When we welcome a furry family member into our lives we also sign up for having to make tough decisions for them – decisions about preventative health care, medical treatment and also end of life care.
A week ago we found out our chocolate lab Diego (for some reason us chocolate lab owners always have to specify the chocolate part as if somehow that makes them even sweeter than they already are)… I digress … We found out Diego had a large “splenic mass” – approximately the size of a football. When I heard this I was like “oh…ok…like the size of one of those footballs for babies?” (this is called denial). I was promptly corrected “no, like the size of one of those footballs for grown ups” – this was not good.
We were not ready for this mostly because Dr. Google told us that his evening hacking cough and slightly distended belly (yeah I said slightly) were due to something else that although not great was not an immediate life threatening condition. Dr. Google lies.
And so began the agonizing decisions – what is this thing and what are we going to do about it? There were really only two possibilities – a benign tumour or a malignant one. There are a lot of fancy medical words for the different types of tumours of the spleen but I won’t confuse you with that. Basically none of them are good – some blow up while inside and are fatal, some spread to other organs and are fatal, some keep growing and squeeze other organs and that becomes fatal. We had some tests done but nothing conclusive came from them, biopsy wasn’t an option because of the blowing-up part. What we did know was this: if benign the “cure” is surgical removal, malignant ones are aggressive and at best you can get more quality time if removed – cure is unlikely. And the other thing we knew is that Diego is 12 years old.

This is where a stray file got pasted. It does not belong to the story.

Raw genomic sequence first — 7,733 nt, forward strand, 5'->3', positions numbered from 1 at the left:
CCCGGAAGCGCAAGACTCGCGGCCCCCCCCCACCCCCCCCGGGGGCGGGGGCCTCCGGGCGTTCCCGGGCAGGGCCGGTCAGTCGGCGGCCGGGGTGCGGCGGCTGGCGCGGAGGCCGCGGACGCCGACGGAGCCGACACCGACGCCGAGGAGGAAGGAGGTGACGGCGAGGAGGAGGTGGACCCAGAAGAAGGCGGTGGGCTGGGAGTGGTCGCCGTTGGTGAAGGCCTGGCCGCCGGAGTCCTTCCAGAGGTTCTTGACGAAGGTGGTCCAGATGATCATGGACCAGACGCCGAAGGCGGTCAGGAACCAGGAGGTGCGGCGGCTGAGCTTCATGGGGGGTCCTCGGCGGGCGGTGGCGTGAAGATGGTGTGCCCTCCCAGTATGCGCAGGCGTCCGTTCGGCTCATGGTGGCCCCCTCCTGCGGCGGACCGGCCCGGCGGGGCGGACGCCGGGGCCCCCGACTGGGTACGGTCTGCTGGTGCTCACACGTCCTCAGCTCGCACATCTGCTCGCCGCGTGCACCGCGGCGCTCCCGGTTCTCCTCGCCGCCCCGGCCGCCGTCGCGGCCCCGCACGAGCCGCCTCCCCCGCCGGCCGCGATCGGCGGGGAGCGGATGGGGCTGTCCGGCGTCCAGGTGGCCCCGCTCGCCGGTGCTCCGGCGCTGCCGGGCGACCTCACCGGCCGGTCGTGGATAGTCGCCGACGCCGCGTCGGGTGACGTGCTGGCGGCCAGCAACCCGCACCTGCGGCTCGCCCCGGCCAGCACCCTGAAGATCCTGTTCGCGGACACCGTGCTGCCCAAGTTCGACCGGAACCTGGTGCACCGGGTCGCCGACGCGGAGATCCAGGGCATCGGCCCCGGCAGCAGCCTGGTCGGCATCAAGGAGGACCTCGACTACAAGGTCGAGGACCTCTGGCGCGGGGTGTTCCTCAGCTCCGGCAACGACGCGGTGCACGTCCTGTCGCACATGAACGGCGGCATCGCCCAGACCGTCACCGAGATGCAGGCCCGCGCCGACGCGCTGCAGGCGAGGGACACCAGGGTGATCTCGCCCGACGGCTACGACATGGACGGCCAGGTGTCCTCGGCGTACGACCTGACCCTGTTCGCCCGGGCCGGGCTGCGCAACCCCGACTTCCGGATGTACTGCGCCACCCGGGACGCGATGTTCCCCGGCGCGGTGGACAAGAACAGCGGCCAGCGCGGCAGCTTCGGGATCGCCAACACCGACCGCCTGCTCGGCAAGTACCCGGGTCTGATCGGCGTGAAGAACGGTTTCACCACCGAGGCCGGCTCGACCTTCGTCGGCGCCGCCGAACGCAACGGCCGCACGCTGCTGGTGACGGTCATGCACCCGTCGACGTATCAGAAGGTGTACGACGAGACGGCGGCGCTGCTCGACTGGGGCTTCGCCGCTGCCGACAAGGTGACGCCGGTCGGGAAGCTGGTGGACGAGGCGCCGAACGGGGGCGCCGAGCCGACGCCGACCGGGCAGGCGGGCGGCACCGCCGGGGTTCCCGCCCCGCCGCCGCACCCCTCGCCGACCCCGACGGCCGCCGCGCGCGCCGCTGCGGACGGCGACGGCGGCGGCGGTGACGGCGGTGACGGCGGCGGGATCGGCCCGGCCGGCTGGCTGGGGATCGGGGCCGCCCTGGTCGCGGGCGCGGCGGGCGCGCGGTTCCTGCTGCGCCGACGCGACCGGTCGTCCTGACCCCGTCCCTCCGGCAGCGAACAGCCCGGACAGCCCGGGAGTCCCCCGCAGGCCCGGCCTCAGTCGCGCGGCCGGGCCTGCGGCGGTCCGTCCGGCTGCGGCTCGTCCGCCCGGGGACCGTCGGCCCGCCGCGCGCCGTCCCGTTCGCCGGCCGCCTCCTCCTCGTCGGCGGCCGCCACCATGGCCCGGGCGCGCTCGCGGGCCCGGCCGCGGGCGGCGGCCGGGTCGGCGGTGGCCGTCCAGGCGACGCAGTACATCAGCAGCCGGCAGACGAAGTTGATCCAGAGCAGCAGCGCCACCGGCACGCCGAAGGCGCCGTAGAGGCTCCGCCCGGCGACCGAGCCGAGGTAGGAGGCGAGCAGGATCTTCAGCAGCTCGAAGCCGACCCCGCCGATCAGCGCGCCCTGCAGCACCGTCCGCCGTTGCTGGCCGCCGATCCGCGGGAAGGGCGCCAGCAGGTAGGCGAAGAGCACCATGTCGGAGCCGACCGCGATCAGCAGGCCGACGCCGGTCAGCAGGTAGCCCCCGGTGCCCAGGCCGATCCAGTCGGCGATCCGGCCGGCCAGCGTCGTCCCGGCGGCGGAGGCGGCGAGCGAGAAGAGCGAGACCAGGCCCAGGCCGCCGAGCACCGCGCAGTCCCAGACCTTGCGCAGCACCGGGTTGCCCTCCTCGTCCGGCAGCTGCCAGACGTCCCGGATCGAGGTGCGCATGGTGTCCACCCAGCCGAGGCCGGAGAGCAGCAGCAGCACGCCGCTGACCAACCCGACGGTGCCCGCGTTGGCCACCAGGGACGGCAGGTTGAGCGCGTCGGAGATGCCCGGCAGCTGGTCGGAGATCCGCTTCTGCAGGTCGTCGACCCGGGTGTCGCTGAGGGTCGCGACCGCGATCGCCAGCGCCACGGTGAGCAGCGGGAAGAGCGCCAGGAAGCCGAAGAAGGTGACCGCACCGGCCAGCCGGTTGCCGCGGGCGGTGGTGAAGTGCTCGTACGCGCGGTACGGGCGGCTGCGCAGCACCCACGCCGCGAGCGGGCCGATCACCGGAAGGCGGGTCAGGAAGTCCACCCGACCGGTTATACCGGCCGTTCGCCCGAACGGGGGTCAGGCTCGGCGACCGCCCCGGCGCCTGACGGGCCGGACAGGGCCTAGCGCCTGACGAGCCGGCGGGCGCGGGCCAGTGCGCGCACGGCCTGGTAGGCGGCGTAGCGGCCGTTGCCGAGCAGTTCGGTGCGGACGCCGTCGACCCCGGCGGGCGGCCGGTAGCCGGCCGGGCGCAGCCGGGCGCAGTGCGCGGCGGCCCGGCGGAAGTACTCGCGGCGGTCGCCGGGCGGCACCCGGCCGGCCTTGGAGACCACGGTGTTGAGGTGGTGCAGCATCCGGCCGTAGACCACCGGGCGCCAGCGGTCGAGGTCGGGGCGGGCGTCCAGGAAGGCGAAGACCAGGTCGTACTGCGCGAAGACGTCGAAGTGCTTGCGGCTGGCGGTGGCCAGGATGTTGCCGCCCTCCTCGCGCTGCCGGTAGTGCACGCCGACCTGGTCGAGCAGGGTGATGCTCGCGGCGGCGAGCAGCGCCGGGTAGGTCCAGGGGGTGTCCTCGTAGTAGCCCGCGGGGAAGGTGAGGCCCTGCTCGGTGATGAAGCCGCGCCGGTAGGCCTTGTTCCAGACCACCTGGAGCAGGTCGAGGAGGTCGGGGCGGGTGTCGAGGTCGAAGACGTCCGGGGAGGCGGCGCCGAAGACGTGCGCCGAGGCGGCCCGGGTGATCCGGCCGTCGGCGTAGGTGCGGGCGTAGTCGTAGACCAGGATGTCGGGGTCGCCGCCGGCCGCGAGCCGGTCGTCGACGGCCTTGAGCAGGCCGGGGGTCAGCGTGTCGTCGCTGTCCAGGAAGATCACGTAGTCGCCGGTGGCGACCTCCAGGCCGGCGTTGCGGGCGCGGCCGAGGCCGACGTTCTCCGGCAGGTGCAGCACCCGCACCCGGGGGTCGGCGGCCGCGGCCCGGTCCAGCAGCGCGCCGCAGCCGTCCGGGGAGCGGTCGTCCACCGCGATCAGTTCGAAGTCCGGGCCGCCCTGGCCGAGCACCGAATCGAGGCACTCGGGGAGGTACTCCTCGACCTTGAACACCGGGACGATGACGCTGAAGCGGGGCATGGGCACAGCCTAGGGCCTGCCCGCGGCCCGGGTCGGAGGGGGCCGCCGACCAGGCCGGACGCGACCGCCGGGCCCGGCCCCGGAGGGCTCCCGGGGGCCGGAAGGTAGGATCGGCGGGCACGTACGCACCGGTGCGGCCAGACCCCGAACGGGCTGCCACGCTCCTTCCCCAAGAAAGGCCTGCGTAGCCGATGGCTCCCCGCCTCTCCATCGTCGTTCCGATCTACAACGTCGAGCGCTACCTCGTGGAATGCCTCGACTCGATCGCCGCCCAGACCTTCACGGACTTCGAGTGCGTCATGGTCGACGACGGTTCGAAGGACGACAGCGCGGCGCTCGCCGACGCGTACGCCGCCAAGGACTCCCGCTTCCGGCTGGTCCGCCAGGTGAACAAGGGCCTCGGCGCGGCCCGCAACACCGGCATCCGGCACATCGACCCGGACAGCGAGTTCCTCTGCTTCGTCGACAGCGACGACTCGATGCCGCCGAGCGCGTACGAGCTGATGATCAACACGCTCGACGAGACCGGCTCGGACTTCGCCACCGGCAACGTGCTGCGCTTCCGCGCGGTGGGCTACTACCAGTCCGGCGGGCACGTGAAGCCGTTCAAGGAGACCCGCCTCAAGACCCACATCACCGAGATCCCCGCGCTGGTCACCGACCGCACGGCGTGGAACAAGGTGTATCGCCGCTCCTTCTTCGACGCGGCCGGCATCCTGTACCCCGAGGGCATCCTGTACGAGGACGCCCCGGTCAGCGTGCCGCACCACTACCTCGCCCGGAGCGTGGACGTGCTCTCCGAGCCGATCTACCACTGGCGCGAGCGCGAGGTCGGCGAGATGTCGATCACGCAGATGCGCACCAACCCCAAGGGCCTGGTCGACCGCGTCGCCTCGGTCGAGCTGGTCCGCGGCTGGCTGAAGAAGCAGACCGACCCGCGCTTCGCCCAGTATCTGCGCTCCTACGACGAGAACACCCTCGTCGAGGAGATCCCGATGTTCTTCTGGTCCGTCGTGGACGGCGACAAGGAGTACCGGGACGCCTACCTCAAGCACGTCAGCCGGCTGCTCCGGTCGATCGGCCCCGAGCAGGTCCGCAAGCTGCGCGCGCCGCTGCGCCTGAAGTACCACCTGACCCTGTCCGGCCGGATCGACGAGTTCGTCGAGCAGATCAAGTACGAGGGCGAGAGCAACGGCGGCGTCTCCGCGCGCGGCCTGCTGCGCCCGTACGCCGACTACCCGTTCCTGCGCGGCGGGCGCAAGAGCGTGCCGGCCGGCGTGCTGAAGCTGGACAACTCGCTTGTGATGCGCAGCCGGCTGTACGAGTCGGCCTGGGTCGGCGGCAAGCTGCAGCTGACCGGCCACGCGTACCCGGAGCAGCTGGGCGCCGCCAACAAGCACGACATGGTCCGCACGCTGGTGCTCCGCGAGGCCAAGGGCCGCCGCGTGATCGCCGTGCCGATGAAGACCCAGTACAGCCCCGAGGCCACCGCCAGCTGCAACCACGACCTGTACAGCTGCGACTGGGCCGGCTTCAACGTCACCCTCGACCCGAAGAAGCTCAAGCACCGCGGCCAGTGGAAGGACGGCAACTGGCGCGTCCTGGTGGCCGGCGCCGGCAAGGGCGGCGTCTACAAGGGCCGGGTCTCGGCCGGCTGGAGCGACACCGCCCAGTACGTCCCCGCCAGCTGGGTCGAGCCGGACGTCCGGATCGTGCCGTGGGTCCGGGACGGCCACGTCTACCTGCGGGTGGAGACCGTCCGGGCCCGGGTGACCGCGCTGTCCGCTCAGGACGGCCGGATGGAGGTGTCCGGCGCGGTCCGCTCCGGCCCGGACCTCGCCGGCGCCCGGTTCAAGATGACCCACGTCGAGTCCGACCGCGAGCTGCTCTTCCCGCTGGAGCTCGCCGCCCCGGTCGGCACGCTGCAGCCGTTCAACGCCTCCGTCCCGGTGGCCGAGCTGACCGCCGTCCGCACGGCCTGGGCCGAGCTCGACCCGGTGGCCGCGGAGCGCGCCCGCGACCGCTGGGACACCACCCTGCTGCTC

We opted for surgery the next morning. The night before and early morning that day was an awkward internal battle of trying to be optimistic while at the same time wondering if this was his last supper, last walk, last belly rub…. We made the heart breaking decision that if when they opened him up and it was “bad” (spreading all over) he should be put to sleep right away. We stayed by his side through sedation and until they were ready to anesthetize him for surgery and then I kissed his head and instead of saying “goodbye” or even “see you later” I managed to squeak out a “you got this buddy” before we turned around and walked away.
Time seemed to go horrendously slow after that but every minute that went by without a call from the vet was a good minute. Two hours later when the call came we were told he had made it through the surgery and that an 8 pound tumour had been successfully removed from his abdomen. That’s the size of a large newborn baby (or a small one with a baby-sized football in its hand).
Diego is now at home recovering. We know there is a significant chance that tumour was malignant but we also know that he deserves a fighting chance at more quality time no matter how long that is. He’s strong and he’s a fighter and therefore so are we.
If you are interested, here are a couple things that helped us make our decisions:
- A vet that we trusted
- Diego was an otherwise healthy 12 year old
- Diego had money in HIS bank account for this. This wasn’t the deal maker or breaker but it helped. We all know veterinary care is expensive; however, we personally are not fans of pet insurance – it’s expensive, most policies are full of loop-holes for things like genetic predisposition, pre-existing conditions and the list goes on … So instead we started putting away the equivalent of two pet insurance premiums in a separate account for both our dog’s vet care (confession time: we have occasionally dipped into it – once to help pay for patio furniture but they sit on it more than we do so it was justified.)
- Most importantly, Diego has lived his entire life being powerful, strong-willed and proud so he deserved a fighting chance.